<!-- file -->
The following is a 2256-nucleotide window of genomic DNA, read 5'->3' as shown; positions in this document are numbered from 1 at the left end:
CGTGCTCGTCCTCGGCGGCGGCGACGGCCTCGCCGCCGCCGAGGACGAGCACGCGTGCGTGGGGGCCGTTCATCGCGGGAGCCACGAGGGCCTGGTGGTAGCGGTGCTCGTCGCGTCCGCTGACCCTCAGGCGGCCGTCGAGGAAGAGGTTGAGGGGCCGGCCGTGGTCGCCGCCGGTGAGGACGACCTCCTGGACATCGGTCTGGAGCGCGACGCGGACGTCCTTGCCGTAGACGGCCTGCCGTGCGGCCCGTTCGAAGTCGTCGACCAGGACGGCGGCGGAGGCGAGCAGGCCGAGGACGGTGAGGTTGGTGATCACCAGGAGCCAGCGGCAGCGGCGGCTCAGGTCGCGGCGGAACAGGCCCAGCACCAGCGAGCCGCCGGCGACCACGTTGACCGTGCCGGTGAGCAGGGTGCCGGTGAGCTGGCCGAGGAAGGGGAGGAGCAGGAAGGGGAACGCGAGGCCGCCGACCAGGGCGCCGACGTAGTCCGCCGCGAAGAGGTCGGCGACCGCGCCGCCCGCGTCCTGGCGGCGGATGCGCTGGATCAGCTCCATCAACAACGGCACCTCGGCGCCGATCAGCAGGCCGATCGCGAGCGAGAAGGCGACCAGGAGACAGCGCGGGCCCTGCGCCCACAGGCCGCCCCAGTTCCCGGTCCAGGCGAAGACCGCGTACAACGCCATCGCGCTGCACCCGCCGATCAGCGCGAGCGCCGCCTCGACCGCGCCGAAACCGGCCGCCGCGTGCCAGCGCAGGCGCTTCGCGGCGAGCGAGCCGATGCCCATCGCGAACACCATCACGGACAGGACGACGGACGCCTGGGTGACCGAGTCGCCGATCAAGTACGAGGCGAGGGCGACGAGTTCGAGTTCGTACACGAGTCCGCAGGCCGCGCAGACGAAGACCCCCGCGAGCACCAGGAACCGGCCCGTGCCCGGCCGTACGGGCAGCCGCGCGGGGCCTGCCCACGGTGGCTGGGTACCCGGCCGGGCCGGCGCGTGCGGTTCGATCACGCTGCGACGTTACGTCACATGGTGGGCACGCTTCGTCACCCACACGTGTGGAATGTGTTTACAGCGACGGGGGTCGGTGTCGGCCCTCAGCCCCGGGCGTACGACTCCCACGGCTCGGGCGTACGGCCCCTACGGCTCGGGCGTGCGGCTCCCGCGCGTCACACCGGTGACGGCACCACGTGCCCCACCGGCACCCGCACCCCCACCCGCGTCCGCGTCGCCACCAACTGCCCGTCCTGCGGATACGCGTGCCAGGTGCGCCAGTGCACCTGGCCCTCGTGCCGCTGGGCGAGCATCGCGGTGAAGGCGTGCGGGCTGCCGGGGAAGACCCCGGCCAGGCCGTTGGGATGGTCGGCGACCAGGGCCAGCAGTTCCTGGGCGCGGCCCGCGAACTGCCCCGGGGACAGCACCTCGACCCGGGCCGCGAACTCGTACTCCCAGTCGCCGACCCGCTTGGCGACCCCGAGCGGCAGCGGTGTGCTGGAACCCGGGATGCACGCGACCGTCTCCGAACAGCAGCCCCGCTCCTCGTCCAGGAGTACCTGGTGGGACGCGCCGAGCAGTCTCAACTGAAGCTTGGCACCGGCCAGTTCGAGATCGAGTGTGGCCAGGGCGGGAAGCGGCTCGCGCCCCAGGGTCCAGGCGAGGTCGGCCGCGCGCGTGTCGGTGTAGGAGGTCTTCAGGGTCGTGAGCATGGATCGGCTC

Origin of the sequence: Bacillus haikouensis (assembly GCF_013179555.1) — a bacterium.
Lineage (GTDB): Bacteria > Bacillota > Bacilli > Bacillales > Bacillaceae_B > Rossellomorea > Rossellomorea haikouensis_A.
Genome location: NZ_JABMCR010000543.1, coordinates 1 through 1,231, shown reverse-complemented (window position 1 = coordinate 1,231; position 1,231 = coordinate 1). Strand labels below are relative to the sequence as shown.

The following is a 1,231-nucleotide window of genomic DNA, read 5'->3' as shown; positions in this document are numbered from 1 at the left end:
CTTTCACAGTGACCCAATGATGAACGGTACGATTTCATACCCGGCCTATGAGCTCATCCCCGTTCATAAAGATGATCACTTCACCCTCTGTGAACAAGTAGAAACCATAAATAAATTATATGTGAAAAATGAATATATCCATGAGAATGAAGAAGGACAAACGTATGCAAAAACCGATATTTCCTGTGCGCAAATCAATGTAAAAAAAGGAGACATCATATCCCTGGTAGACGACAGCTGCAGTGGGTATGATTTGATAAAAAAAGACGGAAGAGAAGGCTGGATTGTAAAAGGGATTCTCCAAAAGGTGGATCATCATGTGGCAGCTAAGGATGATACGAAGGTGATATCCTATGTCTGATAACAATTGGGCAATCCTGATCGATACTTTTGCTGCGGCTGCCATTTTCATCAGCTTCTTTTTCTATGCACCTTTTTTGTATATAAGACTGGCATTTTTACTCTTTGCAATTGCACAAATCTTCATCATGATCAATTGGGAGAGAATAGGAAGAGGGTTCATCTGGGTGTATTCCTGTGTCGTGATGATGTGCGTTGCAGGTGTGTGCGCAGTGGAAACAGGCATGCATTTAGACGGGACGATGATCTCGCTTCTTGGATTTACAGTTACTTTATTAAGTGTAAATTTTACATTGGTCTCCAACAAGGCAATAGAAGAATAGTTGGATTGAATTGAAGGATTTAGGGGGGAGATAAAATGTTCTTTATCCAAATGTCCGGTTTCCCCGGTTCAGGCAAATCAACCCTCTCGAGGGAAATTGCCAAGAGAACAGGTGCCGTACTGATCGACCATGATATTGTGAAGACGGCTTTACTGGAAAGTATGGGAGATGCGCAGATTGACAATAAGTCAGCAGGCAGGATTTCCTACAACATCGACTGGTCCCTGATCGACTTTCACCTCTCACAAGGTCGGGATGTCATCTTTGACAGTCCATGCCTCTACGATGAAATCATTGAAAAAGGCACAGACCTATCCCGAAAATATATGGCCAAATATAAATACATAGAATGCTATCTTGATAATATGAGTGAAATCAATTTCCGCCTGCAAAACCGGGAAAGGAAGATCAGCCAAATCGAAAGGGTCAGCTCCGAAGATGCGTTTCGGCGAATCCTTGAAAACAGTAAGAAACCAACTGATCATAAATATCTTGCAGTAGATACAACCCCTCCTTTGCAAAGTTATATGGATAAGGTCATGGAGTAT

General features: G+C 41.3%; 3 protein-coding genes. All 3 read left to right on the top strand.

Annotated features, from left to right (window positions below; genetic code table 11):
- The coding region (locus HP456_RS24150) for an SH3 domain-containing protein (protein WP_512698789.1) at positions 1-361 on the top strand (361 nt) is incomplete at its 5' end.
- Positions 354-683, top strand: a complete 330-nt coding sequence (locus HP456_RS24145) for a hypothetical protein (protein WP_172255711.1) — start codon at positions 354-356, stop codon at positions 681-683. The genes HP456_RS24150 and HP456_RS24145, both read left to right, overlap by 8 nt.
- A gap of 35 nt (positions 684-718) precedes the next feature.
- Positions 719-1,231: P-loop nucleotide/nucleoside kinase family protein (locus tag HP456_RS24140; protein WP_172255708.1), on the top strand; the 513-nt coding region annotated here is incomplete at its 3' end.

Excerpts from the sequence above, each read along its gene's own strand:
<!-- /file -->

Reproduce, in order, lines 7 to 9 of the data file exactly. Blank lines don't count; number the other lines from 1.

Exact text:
CTTTCACAGTGACCCAATGATGAACGGTACGATTTCATACCCGGCCTATGAGCTCATCCCCGTTCATAAAGATGATCACTTCACCCTCTGTGAACAAGTAGAAACCATAAATAAATTATATGTGAAAAATGAATATATCCATGAGAATGAAGAAGGACAAACGTATGCAAAAACCGATATTTCCTGTGCGCAAATCAATGTAAAAAAAGGAGACATCATATCCCTGGTAGACGACAGCTGCAGTGGGTATGATTTGATAAAAAAAGACGGAAGAGAAGGCTGGATTGTAAAAGGGATTCTCCAAAAGGTGGATCATCATGTGGCAGCTAAGGATGATACGAAGGTGATATCCTATGTCTGATAACAATTGGGCAATCCTGATCGATACTTTTGCTGCGGCTGCCATTTTCATCAGCTTCTTTTTCTATGCACCTTTTTTGTATATAAGACTGGCATTTTTACTCTTTGCAATTGCACAAATCTTCATCATGATCAATTGGGAGAGAATAGGAAGAGGGTTCATCTGGGTGTATTCCTGTGTCGTGATGATGTGCGTTGCAGGTGTGTGCGCAGTGGAAACAGGCATGCATTTAGACGGGACGATGATCTCGCTTCTTGGATTTACAGTTACTTTATTAAGTGTAAATTTTACATTGGTCTCCAACAAGGCAATAGAAGAATAGTTGGATTGAATTGAAGGATTTAGGGGGGAGATAAAATGTTCTTTATCCAAATGTCCGGTTTCCCCGGTTCAGGCAAATCAACCCTCTCGAGGGAAATTGCCAAGAGAACAGGTGCCGTACTGATCGACCATGATATTGTGAAGACGGCTTTACTGGAAAGTATGGGAGATGCGCAGATTGACAATAAGTCAGCAGGCAGGATTTCCTACAACATCGACTGGTCCCTGATCGACTTTCACCTCTCACAAGGTCGGGATGTCATCTTTGACAGTCCATGCCTCTACGATGAAATCATTGAAAAAGGCACAGACCTATCCCGAAAATATATGGCCAAATATAAATACATAGAATGCTATCTTGATAATATGAGTGAAATCAATTTCCGCCTGCAAAACCGGGAAAGGAAGATCAGCCAAATCGAAAGGGTCAGCTCCGAAGATGCGTTTCGGCGAATCCTTGAAAACAGTAAGAAACCAACTGATCATAAATATCTTGCAGTAGATACAACCCCTCCTTTGCAAAGTTATATGGATAAGGTCATGGAGTAT

General features: G+C 41.3%; 3 protein-coding genes. All 3 read left to right on the top strand.

Annotated features, from left to right (window positions below; genetic code table 11):